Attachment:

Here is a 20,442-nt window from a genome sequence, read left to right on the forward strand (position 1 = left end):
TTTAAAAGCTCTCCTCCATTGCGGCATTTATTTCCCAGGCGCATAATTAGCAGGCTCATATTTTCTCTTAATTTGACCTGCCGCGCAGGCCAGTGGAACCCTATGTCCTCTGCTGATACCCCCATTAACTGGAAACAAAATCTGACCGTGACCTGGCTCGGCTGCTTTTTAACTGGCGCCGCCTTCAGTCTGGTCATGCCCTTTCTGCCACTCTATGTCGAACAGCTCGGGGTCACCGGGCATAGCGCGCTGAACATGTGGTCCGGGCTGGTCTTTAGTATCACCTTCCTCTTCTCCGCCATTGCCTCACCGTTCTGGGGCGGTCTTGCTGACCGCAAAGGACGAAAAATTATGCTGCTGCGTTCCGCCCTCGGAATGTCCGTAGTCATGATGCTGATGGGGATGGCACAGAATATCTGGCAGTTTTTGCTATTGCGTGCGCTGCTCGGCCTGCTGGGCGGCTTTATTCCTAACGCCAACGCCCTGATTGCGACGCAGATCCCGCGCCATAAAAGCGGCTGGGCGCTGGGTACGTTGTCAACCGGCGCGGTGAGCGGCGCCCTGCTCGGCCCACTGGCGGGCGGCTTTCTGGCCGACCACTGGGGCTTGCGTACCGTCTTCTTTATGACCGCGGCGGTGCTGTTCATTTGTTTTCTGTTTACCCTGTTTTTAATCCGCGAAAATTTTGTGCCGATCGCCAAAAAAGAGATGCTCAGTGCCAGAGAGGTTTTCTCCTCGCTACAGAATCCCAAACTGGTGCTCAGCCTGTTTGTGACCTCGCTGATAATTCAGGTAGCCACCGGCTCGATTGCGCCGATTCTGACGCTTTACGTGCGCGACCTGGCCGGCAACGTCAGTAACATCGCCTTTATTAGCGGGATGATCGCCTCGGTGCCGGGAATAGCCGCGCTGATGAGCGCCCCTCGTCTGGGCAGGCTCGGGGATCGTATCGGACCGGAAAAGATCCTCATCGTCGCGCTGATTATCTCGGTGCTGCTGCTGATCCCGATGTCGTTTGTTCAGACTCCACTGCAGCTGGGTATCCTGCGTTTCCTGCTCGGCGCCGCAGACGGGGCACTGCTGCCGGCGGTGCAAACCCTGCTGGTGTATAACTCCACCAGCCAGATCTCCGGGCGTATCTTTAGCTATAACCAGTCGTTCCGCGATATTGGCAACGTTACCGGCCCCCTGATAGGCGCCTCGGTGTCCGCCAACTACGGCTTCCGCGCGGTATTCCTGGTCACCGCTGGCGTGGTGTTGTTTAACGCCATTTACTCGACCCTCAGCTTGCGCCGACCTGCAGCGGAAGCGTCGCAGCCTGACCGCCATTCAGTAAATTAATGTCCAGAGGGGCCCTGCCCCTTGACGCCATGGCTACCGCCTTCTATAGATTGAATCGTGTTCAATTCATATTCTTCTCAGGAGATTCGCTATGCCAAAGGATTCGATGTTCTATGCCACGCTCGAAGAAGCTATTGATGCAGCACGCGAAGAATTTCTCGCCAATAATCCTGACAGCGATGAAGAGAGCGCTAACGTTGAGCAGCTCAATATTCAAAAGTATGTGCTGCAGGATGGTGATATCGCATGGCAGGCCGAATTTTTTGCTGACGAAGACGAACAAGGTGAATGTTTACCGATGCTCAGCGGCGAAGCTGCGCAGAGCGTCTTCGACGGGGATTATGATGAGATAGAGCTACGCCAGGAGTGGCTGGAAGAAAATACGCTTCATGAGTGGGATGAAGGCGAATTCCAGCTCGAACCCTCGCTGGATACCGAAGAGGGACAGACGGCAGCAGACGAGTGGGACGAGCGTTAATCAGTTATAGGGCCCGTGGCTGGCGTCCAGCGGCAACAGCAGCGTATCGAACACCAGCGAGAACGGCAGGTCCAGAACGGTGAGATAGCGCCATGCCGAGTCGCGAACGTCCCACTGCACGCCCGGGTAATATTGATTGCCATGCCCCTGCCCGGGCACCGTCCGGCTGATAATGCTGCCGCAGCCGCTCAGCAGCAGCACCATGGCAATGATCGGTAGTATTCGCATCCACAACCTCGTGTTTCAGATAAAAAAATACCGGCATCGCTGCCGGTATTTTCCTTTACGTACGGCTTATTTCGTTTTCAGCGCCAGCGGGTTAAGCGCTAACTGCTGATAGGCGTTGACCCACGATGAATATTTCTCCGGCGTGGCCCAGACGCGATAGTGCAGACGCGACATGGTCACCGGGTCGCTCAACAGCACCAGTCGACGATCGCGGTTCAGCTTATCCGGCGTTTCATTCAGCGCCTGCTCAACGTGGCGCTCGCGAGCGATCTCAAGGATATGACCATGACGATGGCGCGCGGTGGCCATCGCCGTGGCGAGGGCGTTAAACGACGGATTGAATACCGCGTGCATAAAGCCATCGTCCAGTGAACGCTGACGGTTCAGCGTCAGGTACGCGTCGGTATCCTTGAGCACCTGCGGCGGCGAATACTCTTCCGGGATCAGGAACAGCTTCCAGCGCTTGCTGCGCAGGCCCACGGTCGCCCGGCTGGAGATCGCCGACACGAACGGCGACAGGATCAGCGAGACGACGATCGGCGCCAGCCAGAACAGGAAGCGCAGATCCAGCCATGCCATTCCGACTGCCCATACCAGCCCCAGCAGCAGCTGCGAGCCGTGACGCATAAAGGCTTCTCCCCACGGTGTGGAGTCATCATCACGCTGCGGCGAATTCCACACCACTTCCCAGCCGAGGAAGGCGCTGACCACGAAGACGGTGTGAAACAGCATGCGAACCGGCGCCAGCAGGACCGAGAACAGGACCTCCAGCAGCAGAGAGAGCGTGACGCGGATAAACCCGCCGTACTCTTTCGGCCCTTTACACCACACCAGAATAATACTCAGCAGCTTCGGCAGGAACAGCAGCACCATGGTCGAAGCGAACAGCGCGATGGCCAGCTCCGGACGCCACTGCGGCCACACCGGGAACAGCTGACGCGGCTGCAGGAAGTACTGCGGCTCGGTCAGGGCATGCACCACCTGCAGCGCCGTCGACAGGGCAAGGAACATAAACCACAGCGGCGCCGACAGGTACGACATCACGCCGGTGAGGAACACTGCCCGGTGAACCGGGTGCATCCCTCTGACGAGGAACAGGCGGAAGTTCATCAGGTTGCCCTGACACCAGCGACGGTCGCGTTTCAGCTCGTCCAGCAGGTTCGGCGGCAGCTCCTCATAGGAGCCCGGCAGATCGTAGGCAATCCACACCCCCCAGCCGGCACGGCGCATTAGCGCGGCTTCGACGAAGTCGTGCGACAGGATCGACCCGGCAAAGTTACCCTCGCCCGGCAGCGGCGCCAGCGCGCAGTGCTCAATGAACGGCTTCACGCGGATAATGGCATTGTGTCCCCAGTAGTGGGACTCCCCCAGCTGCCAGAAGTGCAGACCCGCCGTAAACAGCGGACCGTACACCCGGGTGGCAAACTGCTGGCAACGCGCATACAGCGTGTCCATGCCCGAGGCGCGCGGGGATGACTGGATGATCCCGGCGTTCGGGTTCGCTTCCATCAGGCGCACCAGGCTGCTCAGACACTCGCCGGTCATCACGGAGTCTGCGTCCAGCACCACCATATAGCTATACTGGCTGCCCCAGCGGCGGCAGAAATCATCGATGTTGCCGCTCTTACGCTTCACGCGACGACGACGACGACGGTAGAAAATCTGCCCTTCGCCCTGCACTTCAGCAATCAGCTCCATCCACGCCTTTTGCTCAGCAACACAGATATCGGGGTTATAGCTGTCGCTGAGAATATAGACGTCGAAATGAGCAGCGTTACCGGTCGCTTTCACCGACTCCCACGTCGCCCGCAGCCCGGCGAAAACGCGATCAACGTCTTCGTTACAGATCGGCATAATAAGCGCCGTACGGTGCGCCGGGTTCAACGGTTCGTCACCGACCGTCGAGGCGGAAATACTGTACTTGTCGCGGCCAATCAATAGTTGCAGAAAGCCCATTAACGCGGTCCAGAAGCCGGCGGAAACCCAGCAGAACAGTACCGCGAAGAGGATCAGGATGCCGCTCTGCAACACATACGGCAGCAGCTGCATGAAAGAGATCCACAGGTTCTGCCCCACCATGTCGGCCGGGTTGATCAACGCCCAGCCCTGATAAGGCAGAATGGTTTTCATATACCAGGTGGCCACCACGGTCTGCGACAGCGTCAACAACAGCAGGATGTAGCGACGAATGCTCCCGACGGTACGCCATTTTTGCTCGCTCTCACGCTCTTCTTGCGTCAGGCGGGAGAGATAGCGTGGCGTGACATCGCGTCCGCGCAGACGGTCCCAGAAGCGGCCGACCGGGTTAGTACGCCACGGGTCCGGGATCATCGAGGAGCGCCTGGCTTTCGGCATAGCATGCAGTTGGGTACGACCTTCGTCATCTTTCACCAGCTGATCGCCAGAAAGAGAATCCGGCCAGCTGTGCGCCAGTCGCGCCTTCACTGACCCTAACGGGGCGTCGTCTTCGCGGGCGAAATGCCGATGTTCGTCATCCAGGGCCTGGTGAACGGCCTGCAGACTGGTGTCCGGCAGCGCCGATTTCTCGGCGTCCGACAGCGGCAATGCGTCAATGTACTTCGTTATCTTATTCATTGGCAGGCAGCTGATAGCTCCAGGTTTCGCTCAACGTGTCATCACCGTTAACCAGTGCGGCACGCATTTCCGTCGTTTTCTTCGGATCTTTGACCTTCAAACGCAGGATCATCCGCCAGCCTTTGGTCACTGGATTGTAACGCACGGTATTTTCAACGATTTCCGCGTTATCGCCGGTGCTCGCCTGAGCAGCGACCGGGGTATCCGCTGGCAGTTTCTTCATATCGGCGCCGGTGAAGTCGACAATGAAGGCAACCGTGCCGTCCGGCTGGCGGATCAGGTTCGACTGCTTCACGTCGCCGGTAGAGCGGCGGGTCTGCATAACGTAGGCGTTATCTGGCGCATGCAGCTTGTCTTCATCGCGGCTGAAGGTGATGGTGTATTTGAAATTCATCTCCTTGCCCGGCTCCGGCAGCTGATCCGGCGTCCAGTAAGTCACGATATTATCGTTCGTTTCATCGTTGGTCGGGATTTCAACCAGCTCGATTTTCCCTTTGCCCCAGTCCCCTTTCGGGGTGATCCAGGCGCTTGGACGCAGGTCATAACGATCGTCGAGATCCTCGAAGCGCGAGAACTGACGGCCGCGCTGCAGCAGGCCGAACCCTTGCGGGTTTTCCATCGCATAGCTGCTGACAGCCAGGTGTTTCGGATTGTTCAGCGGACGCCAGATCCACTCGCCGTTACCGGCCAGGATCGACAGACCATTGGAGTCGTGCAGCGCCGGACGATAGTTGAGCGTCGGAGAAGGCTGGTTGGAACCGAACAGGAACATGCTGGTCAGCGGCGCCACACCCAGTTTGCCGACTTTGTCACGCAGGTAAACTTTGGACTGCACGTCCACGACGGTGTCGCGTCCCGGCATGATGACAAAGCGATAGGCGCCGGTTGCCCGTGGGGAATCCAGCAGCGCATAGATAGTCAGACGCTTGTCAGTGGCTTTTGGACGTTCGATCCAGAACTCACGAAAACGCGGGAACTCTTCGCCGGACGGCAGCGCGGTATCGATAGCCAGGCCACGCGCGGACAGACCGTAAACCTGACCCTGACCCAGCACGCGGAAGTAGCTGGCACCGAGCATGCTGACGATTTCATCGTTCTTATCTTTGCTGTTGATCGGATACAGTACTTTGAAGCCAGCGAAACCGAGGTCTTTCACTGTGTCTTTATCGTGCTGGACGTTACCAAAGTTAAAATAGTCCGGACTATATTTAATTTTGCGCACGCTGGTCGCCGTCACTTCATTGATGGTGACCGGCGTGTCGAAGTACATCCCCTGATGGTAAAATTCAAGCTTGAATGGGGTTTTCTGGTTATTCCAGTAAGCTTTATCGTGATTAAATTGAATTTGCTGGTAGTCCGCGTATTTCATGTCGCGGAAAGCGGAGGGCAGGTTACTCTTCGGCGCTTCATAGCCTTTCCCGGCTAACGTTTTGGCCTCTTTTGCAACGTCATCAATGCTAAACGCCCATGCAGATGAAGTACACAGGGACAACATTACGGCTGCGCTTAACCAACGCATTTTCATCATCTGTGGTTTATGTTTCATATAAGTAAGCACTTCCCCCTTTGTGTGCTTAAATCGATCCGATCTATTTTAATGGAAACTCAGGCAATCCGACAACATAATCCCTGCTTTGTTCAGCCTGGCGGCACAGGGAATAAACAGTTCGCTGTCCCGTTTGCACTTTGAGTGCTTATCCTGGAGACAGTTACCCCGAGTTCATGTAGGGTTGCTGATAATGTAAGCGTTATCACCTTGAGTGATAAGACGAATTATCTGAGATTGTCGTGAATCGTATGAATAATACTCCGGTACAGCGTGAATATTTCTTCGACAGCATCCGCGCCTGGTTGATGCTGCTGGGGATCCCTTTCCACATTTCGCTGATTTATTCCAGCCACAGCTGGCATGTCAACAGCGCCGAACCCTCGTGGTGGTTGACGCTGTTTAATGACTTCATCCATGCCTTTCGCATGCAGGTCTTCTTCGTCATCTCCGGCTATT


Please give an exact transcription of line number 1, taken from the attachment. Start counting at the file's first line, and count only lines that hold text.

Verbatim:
Here is a 20,442-nt window from a genome sequence, read left to right on the forward strand (position 1 = left end):